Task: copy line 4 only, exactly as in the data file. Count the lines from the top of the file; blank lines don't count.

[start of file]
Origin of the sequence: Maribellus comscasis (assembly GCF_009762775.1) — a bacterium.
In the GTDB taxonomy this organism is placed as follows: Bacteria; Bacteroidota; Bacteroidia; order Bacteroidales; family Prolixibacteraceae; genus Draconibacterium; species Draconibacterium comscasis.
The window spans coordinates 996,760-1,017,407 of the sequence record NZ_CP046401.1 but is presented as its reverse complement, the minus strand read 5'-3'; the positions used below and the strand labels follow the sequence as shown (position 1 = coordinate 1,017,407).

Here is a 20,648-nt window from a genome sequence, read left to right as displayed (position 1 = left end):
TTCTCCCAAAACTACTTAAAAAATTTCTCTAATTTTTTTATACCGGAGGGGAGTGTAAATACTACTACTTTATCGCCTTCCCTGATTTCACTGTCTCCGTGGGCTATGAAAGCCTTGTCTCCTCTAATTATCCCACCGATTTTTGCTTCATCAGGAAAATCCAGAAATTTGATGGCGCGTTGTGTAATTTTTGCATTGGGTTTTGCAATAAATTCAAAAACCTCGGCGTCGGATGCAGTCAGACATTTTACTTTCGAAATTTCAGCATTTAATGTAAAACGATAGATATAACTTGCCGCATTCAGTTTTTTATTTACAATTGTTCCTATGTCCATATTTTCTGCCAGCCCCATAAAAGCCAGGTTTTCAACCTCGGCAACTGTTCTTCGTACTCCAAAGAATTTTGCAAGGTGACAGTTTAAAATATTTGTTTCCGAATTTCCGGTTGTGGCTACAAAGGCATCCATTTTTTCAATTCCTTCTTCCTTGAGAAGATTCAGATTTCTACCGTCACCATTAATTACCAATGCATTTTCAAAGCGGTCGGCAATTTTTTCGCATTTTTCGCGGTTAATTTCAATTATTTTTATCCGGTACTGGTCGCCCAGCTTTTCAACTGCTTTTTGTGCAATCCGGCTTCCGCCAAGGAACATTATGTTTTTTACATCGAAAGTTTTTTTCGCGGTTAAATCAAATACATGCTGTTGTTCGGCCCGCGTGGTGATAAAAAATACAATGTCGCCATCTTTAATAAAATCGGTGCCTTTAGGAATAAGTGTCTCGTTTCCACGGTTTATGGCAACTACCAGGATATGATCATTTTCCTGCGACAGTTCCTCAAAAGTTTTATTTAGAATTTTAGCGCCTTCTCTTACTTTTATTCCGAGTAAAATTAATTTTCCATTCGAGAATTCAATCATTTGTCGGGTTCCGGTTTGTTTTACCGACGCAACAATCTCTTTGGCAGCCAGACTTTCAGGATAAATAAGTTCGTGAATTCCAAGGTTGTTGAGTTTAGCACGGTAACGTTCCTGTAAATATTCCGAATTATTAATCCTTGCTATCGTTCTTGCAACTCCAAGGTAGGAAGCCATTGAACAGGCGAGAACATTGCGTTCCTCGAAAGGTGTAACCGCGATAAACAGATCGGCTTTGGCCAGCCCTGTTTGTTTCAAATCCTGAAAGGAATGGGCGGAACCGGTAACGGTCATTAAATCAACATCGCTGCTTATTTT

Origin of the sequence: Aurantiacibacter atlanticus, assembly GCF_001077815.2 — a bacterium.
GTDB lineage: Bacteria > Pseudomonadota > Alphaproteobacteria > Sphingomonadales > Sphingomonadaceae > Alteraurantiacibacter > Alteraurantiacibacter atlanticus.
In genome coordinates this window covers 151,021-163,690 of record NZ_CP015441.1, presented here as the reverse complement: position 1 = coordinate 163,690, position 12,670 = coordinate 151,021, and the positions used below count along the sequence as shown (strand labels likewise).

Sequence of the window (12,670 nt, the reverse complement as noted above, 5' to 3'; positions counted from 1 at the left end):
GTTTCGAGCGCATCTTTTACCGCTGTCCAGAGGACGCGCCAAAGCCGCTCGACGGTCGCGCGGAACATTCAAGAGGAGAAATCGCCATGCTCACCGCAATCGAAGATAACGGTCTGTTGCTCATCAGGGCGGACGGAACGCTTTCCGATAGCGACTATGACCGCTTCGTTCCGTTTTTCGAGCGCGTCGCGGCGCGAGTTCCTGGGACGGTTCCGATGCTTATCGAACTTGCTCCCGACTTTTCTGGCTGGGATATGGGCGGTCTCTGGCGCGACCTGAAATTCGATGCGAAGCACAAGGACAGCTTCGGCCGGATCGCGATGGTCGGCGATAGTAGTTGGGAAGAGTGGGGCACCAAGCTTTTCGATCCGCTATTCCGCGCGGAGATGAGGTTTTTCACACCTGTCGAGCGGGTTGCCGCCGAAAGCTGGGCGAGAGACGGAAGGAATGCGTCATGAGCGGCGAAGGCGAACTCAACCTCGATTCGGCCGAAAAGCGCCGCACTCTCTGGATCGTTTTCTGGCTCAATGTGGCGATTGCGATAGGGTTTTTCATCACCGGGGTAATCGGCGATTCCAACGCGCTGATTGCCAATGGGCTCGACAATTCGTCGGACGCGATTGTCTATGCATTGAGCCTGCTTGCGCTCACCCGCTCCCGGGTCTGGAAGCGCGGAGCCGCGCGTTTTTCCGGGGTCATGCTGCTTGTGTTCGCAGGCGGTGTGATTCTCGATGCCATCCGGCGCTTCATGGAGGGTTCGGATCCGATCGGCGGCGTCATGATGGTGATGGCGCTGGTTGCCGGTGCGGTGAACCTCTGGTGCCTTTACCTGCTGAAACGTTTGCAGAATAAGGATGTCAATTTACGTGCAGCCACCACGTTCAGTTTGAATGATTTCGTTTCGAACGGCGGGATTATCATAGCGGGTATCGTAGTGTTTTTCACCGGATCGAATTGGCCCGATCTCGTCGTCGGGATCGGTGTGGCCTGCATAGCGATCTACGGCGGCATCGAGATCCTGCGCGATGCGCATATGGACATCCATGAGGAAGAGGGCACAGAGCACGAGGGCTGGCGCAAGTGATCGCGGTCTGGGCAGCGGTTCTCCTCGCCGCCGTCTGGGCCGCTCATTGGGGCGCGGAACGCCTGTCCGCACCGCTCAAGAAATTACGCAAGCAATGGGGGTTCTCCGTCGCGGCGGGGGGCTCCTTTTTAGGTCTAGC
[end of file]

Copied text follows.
Here is a 20,648-nt window from a genome sequence, read left to right as displayed (position 1 = left end):